The Two Prices of Soy

Who cares whether China stops buying soy from the United States? History suggests we all should.

Illustration by Ben Jones.

Last autumn, US silos and grain elevators brimmed with a bumper crop of soybeans, yet soy farmers were decidedly not brimming with joy. They were anxious because their biggest market, China, had vanished. So many unsold soybeans needed storage that latecomers to the grain elevators, or those whose beans were less than perfect, were turned away. There just wasn’t enough room. Some farmers had no choice but to pile their beans on the ground, at the mercy of nature, or give up and plough them under to rot.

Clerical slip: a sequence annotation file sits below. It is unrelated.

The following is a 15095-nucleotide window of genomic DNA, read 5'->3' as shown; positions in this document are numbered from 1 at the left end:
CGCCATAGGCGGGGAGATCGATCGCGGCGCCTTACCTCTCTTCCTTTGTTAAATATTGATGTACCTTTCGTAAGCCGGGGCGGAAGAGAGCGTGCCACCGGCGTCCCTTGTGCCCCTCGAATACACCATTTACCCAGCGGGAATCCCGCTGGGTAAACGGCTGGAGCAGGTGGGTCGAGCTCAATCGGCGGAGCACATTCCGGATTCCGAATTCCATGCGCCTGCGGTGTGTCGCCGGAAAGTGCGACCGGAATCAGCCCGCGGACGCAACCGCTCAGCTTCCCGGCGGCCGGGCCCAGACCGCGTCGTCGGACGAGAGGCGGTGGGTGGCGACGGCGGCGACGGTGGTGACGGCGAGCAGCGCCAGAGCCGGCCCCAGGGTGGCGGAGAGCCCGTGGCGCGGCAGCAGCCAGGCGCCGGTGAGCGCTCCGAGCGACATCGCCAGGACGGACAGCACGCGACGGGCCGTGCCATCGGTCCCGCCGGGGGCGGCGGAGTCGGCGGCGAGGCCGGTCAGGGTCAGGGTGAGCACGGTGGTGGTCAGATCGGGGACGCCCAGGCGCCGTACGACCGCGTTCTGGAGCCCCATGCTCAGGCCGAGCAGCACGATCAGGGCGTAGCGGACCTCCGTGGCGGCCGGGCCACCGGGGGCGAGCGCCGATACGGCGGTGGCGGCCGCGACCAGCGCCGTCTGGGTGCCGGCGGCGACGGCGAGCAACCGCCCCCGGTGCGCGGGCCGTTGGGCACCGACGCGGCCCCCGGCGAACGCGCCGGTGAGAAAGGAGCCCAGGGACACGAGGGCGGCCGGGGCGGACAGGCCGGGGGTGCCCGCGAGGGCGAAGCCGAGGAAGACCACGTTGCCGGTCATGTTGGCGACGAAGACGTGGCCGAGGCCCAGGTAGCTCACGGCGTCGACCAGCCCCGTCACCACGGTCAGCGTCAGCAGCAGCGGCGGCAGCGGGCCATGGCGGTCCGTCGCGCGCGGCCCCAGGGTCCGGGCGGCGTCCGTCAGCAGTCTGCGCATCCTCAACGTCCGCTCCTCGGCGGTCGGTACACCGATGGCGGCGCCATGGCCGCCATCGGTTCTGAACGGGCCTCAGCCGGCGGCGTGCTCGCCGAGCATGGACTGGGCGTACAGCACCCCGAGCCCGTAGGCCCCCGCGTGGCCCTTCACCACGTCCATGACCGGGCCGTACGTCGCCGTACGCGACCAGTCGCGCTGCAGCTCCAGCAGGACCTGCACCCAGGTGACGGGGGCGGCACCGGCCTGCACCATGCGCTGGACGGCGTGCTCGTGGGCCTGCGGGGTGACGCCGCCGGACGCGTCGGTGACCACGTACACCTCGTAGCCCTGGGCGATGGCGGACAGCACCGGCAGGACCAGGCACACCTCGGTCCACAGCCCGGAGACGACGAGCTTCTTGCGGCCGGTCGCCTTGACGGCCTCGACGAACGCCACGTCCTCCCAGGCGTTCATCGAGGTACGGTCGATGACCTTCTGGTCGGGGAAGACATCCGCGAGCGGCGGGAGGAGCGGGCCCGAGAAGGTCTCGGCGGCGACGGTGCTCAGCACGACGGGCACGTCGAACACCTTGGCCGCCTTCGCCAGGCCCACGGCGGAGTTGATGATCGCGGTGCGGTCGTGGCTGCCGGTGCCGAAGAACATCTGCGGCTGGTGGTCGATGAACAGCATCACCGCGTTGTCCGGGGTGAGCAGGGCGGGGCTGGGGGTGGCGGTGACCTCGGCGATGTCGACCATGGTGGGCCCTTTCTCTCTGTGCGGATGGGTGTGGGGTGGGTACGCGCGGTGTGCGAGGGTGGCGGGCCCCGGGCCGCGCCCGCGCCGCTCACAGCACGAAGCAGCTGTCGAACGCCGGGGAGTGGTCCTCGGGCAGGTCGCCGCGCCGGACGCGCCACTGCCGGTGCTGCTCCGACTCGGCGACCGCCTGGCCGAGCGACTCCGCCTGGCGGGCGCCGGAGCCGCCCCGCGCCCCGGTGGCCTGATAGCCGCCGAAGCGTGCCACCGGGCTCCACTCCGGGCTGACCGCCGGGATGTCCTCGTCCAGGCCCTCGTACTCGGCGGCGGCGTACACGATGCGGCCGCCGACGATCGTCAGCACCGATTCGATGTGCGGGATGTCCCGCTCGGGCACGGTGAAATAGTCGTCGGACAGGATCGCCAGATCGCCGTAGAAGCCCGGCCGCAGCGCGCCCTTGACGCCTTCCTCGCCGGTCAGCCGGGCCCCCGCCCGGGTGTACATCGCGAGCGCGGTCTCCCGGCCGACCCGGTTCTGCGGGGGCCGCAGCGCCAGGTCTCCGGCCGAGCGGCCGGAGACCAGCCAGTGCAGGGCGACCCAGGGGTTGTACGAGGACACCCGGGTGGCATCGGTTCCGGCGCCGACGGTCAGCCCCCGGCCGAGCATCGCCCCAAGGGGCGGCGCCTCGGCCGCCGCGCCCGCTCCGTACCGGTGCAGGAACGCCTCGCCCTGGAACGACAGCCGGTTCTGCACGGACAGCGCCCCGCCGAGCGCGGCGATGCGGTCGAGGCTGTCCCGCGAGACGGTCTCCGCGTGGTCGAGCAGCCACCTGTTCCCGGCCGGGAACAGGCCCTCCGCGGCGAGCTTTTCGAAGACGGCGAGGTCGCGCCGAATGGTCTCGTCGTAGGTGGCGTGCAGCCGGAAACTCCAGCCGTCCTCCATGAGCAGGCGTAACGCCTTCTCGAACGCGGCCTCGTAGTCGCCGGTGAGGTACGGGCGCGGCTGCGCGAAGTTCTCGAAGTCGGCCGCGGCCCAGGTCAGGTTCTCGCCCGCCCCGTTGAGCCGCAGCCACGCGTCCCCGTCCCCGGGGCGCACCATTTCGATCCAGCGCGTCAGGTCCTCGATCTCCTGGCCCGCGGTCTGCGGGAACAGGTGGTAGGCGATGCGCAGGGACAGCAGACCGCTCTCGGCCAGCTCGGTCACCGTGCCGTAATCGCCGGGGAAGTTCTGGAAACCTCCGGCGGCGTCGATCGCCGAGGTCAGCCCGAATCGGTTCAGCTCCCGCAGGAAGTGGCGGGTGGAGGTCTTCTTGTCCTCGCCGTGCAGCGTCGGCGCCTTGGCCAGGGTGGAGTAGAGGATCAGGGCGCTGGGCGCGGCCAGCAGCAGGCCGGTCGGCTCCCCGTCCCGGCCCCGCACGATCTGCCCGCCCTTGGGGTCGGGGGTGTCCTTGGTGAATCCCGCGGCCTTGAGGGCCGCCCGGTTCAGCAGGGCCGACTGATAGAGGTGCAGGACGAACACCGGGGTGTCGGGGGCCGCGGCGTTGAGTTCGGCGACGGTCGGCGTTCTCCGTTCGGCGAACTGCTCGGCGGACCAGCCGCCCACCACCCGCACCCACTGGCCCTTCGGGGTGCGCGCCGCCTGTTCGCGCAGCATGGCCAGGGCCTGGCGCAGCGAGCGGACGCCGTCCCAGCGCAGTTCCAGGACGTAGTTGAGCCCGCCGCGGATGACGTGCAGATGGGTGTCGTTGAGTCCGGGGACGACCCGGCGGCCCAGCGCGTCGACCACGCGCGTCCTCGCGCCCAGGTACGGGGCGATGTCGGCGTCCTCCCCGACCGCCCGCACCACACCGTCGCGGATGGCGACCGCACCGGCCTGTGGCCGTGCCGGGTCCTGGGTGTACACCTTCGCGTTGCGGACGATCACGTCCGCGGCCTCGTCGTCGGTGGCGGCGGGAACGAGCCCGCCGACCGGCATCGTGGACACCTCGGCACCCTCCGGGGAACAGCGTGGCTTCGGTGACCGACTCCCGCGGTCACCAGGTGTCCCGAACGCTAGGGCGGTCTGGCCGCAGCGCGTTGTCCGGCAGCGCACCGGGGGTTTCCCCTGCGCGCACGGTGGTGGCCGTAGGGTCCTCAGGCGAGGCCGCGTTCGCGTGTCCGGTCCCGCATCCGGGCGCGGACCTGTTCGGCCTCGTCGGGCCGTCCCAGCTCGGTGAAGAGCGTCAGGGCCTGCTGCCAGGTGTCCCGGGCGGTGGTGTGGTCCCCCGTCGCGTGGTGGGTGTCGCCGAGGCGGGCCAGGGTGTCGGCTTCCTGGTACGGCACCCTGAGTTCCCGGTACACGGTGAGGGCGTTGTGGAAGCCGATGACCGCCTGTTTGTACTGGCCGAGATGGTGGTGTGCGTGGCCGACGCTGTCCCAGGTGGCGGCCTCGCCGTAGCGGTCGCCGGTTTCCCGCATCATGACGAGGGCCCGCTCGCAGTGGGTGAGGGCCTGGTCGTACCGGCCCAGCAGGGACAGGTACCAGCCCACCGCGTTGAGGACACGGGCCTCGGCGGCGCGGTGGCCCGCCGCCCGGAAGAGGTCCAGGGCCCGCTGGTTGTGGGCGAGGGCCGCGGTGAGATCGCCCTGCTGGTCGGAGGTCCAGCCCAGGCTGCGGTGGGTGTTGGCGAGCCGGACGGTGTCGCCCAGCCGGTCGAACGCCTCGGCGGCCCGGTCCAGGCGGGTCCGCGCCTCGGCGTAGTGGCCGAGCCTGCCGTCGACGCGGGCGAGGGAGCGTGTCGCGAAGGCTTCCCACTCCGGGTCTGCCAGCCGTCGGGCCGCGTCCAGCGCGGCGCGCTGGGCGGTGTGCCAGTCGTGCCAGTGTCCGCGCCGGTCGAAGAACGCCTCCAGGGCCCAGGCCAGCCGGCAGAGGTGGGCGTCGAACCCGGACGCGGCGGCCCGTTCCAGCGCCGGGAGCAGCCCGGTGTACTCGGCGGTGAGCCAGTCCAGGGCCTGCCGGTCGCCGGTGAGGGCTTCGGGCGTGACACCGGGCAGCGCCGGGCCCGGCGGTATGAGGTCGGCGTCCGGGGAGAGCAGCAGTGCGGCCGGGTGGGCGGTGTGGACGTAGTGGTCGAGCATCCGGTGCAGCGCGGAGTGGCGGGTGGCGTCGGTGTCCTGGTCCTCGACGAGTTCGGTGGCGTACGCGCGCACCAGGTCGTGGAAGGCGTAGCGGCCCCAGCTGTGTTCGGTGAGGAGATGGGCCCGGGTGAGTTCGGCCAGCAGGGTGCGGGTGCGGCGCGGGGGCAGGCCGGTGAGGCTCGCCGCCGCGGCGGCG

The trade war descended on these farmers on 6 July 2018, when US tariffs on Chinese goods, designed to punish China for unfair trade practices, went into effect. China retaliated by placing steep tariffs on its US agricultural imports. Foremost among those imports are soybeans. The tariffs made US soybeans an expensive choice for Chinese businesses, so they found other options.

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